Markets

Should you buy the Lovisa dip?

Tue 04 Jun 24, 4:47pm (AEST)
Elegant jewelry set. Jewellery set with gemstones. Jewelry accessories collage. Product still life concept. Ring, necklace and earrings
Source: Shutterstock

Key Points

  • Lovisa shares fell 10.4% following the announcement of John Cheston as the new CEO from June 2025, replacing the highly regarded Victor Herrero
  • The CEO transition introduces risks, particularly around store rollouts and Cheston’s experience outside ANZ
  • Multiple brokers downgraded Lovisa to Neutral due to the stock’s high valuation and the uncertainties associated with the leadership change

Lovisa (ASX: LOV) shares experienced a sharp 10.4% selloff on Monday after John Cheston – the Managing Director at Smiggle – was announced as the new CEO from June 2025.

Previous indications suggested that current Chief Executive Victor Herrero was content in the role and wanted to remain, according to Citi. Mr Herrero is highly regarded by the market given his extensive background in global retail, including 13 years at Spanish multinational Inditex.

Lovisa remains one of the top performing stocks in the discretionary space, up 20% year-to-date and 42% in the past twelve months. Despite the management changes, consensus still expects the company to deliver earnings growth 18% in FY26, 17% in FY27 and 12% in FY28.

CEO transition: Pros and Cons

Morgan Stanley says the new CEO has widened the company's risk profile around store rollouts. Their note highlighted several pros and cons of this executive change:

Pros:

  • Lovisa and Smiggle are similar businesses (e.g. fashionable accessories, vertically integrated, global expansion, high gross margins)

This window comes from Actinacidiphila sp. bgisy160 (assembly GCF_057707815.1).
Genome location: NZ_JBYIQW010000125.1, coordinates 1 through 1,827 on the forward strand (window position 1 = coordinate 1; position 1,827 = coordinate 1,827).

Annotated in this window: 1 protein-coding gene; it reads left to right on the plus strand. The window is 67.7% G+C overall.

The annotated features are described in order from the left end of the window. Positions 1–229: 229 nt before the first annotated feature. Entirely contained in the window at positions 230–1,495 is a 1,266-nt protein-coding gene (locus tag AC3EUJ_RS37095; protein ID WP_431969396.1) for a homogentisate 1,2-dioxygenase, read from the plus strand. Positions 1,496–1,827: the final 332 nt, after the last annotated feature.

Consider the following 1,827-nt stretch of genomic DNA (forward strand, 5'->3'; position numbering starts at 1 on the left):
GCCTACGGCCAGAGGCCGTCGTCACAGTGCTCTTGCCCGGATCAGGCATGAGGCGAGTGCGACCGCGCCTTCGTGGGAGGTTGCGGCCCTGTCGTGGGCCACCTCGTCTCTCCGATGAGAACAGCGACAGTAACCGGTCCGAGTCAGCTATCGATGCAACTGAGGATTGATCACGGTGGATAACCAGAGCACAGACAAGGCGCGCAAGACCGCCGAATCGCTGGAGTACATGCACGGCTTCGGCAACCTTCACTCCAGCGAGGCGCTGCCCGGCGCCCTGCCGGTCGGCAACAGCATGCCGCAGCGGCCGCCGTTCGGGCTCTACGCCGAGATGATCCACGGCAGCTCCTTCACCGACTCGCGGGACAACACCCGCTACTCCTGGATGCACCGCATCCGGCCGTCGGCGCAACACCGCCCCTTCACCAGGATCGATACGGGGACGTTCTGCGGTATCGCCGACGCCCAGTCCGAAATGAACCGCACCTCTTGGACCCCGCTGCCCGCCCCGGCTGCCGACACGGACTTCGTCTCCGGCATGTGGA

• Cheston is a highly regarded retail executive

  • New incentive targets imply some upside risks to analyst growth forecasts

  • New CEO remuneration package is likely to lower investors' ESG concerns around the previous package

Cons:

  • Herrero was highly regarded by the market given his experience at Inditex (owner of Zara)

  • Cheston appears to have less experience outside of ANZ

  • Herrero's departure will likely raise questions around the company's store roll-out, especially in China

The note downgraded Lovisa from Overweight to Equal-weight on the basis that the stock has rallied 53% over the last six months and currently trading on a FY25 forward price-to-earnings ratio of 29.

Roll outs and remuneration

The analysts at Citi were quite critical of Smiggle's store roll outs under Mr Cheston. "When Mr. Cheston was running Smiggle, the plan was for a material UK rollout which doesn’t appear to have eventuated," the report said.

Premier's first-half FY16 result outlined plans to open 100 new Smiggle stores in the UK by Christmas 2016, and a further 40-60 stores per year from 2017 to 2019.

"As of today, the company has ~108 stores in the UK according to the company’s website, with the business shifting to a wholesale strategy."

Remuneration also raised eyebrows – Mr Cheston's maximum compensation package was $21 million over three years or 71% below Mr Herrero.

The short-term incentives provide Mr Cheston up to $2.35 million per annum under the below performance hurdles:

  • Year-on-year EBIT growth of less than 18%: Nil

  • Year-on-year EBIT growth of 18%: $188,000

  • Year-on-year EBIT growth of 30% or greater: $2,350,000

Citi analysts noted that the remuneration package could see upside to current consensus expectations of 18%, 17% and 12% over FY26-28.

Downgrades galore

Brokers including Canaccord Genuity, Evans and Partners, Morgan Stanley and Barrenjoey downgraded their ratings from Buy to Neutral on Tuesday. This might explain why the stock experienced an extended selloff, down 7% in early trade before recouping some its early losses.

Putting it all together: All leadership transitions come with risk and for a stock that's rather priced-to-perfection – some investors aren't keen to stick around. However, Lovisa's growth trajectory remains relatively sound, according to consensus expectations. While Mr Cheston's short-term incentives could drive some upside risks to what the market is expecting.

Written By

Kerry Sun

Content Strategist

Kerry holds a Bachelor of Commerce from Monash University. He is an avid swing trader, focused on technical set ups and breakouts. Outside of writing and trading, Kerry is a big UFC fan, loves poker and training Muay Thai. Connect via LinkedIn or email.

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